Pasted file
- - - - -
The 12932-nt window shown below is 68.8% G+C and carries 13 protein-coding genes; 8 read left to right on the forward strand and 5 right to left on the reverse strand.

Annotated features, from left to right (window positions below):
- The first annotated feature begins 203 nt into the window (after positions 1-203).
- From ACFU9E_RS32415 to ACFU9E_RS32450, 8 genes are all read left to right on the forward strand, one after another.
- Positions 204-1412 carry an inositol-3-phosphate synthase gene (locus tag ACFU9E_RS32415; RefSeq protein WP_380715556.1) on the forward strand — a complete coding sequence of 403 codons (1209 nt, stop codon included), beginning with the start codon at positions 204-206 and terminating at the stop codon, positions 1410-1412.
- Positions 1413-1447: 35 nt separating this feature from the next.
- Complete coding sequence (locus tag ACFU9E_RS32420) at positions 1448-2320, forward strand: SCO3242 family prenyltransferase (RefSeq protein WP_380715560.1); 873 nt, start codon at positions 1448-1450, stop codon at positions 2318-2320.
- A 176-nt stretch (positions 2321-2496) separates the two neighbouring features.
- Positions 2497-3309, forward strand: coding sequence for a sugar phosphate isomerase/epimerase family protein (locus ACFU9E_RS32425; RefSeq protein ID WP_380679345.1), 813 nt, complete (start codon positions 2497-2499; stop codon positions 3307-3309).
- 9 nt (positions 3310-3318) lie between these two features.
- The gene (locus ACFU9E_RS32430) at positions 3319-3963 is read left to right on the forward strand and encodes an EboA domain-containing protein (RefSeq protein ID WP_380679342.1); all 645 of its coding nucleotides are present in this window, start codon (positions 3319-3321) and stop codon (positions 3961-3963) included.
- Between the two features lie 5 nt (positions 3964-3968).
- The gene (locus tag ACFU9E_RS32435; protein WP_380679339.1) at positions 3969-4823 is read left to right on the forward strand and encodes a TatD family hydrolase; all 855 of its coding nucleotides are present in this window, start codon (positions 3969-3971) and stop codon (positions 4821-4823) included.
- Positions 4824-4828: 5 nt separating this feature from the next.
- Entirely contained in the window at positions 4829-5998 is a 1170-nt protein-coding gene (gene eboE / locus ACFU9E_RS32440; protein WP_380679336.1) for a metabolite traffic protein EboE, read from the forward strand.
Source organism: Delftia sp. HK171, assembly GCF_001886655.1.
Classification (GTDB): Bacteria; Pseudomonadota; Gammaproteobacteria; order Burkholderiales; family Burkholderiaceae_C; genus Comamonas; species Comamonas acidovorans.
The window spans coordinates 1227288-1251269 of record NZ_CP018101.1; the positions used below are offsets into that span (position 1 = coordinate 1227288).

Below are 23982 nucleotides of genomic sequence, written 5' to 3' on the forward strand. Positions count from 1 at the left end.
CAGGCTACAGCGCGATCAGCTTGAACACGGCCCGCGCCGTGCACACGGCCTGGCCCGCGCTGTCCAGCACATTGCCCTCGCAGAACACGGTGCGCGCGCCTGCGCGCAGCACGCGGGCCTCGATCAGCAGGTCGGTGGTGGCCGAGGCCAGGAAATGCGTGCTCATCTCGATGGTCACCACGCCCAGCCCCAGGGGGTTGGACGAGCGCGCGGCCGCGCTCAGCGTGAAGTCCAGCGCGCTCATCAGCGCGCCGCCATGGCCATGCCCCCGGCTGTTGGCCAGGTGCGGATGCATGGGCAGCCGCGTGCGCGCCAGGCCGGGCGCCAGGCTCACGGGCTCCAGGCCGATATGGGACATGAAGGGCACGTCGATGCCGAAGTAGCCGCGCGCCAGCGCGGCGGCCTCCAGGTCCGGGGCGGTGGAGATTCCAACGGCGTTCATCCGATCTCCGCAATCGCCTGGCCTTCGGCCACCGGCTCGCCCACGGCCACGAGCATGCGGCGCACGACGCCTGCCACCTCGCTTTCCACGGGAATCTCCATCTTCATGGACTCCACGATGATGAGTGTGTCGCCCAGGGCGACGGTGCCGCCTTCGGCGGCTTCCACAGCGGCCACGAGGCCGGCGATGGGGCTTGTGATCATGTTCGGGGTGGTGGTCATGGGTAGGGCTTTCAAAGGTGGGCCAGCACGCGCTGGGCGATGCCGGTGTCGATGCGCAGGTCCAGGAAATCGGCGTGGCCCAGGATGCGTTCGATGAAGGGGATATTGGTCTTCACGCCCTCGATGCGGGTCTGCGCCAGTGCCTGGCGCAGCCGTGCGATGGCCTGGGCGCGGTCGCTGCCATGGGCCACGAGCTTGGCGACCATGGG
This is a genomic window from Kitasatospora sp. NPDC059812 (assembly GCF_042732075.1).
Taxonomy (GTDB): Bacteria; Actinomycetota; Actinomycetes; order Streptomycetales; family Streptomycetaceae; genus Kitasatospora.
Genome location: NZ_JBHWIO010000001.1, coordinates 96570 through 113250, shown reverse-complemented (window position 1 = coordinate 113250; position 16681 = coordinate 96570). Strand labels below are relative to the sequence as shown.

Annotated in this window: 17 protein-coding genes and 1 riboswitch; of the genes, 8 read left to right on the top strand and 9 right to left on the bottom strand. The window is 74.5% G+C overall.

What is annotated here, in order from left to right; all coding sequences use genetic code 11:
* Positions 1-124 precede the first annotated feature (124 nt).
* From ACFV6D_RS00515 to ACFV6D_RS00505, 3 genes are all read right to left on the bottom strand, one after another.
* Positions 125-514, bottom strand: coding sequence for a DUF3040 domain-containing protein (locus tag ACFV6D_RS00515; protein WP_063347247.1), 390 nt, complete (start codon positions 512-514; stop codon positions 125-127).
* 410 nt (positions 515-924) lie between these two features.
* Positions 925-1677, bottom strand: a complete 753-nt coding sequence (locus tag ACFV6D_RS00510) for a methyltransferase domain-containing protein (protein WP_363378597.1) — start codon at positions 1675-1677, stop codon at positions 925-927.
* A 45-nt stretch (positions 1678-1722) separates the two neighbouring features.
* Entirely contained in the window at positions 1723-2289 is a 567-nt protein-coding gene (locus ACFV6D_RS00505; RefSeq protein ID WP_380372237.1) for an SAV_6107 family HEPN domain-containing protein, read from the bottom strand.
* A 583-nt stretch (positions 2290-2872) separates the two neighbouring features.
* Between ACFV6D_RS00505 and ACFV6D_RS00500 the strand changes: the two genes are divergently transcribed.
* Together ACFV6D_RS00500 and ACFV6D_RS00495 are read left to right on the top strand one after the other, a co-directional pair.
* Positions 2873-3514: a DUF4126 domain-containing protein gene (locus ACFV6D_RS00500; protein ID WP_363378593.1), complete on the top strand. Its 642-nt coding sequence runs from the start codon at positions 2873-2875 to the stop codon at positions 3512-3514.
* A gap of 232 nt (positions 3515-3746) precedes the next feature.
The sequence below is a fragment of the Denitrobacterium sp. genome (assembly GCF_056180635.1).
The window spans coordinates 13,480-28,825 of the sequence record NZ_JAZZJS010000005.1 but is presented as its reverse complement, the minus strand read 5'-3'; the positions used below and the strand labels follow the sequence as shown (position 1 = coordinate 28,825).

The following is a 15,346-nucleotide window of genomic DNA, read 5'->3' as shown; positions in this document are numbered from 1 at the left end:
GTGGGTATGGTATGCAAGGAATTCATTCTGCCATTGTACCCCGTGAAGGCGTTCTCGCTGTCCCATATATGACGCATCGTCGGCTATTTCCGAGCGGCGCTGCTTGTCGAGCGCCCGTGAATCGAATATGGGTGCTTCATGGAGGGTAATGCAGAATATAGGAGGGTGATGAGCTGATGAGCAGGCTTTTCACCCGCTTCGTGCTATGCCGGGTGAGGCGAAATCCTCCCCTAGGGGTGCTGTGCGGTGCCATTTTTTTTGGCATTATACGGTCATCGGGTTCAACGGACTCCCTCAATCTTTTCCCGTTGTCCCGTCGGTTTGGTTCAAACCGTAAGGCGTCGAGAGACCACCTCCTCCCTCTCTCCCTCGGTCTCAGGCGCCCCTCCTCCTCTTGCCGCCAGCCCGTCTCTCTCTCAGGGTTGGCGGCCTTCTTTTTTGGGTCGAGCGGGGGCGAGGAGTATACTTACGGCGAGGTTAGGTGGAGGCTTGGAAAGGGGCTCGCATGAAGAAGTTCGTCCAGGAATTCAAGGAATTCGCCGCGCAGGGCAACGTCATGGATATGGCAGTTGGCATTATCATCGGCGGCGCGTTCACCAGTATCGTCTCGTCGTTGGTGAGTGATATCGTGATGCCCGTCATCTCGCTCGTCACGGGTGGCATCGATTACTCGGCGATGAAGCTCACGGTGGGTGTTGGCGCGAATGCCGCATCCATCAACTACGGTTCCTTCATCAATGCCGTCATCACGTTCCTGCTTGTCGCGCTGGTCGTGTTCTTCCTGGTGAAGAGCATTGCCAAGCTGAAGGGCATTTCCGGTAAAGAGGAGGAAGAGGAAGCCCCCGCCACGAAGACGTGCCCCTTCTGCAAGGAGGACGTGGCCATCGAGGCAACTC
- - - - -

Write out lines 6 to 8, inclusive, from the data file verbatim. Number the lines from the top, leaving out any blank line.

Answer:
- Positions 1413-1447: 35 nt separating this feature from the next.
- Complete coding sequence (locus tag ACFU9E_RS32420) at positions 1448-2320, forward strand: SCO3242 family prenyltransferase (RefSeq protein WP_380715560.1); 873 nt, start codon at positions 1448-1450, stop codon at positions 2318-2320.
- A 176-nt stretch (positions 2321-2496) separates the two neighbouring features.